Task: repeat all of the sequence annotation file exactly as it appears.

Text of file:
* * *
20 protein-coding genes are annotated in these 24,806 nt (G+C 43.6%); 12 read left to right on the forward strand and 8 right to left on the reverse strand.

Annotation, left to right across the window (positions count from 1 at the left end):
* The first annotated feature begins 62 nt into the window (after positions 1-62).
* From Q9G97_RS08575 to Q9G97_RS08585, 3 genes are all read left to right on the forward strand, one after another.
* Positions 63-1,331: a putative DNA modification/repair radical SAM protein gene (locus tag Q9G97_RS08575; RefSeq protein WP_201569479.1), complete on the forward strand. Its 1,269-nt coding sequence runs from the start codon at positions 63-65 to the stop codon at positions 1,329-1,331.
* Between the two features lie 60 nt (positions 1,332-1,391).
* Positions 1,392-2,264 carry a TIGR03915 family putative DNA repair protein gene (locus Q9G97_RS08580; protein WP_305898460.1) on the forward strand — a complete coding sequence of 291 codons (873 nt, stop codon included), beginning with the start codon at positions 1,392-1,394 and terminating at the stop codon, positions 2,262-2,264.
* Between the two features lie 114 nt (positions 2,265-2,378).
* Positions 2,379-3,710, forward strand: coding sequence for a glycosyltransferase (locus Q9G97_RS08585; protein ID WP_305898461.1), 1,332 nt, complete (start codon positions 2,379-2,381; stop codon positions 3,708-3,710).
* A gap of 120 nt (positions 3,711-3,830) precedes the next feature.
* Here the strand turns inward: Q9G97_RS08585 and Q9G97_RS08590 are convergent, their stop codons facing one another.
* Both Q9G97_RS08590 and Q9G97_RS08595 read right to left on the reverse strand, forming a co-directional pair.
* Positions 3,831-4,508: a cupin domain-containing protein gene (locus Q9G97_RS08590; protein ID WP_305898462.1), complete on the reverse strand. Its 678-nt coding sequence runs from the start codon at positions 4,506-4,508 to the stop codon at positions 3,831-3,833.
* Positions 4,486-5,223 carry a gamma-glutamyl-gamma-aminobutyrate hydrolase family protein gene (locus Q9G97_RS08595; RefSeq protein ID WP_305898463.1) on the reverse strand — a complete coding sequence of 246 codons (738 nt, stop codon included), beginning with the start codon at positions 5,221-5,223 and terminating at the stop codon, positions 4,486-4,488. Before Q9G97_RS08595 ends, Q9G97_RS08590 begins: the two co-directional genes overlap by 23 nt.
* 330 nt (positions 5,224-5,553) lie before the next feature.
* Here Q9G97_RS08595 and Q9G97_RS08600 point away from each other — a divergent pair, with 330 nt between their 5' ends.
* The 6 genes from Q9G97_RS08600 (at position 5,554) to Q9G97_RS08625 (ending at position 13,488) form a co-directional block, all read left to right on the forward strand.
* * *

20 protein-coding genes are annotated in these 24,806 nt (G+C 43.6%); 12 read left to right on the forward strand and 8 right to left on the reverse strand.

Annotation, left to right across the window (positions count from 1 at the left end):
* The first annotated feature begins 62 nt into the window (after positions 1-62).
* From Q9G97_RS08575 to Q9G97_RS08585, 3 genes are all read left to right on the forward strand, one after another.
* Positions 63-1,331: a putative DNA modification/repair radical SAM protein gene (locus tag Q9G97_RS08575; RefSeq protein WP_201569479.1), complete on the forward strand. Its 1,269-nt coding sequence runs from the start codon at positions 63-65 to the stop codon at positions 1,329-1,331.
* Between the two features lie 60 nt (positions 1,332-1,391).
* Positions 1,392-2,264 carry a TIGR03915 family putative DNA repair protein gene (locus Q9G97_RS08580; protein WP_305898460.1) on the forward strand — a complete coding sequence of 291 codons (873 nt, stop codon included), beginning with the start codon at positions 1,392-1,394 and terminating at the stop codon, positions 2,262-2,264.
* Between the two features lie 114 nt (positions 2,265-2,378).
* Positions 2,379-3,710, forward strand: coding sequence for a glycosyltransferase (locus Q9G97_RS08585; protein ID WP_305898461.1), 1,332 nt, complete (start codon positions 2,379-2,381; stop codon positions 3,708-3,710).
* A gap of 120 nt (positions 3,711-3,830) precedes the next feature.
* Here the strand turns inward: Q9G97_RS08585 and Q9G97_RS08590 are convergent, their stop codons facing one another.
* Both Q9G97_RS08590 and Q9G97_RS08595 read right to left on the reverse strand, forming a co-directional pair.
* Positions 3,831-4,508: a cupin domain-containing protein gene (locus Q9G97_RS08590; protein ID WP_305898462.1), complete on the reverse strand. Its 678-nt coding sequence runs from the start codon at positions 4,506-4,508 to the stop codon at positions 3,831-3,833.
* Positions 4,486-5,223 carry a gamma-glutamyl-gamma-aminobutyrate hydrolase family protein gene (locus Q9G97_RS08595; RefSeq protein ID WP_305898463.1) on the reverse strand — a complete coding sequence of 246 codons (738 nt, stop codon included), beginning with the start codon at positions 5,221-5,223 and terminating at the stop codon, positions 4,486-4,488. Before Q9G97_RS08595 ends, Q9G97_RS08590 begins: the two co-directional genes overlap by 23 nt.
* 330 nt (positions 5,224-5,553) lie before the next feature.
* Here Q9G97_RS08595 and Q9G97_RS08600 point away from each other — a divergent pair, with 330 nt between their 5' ends.
* The 6 genes from Q9G97_RS08600 (at position 5,554) to Q9G97_RS08625 (ending at position 13,488) form a co-directional block, all read left to right on the forward strand.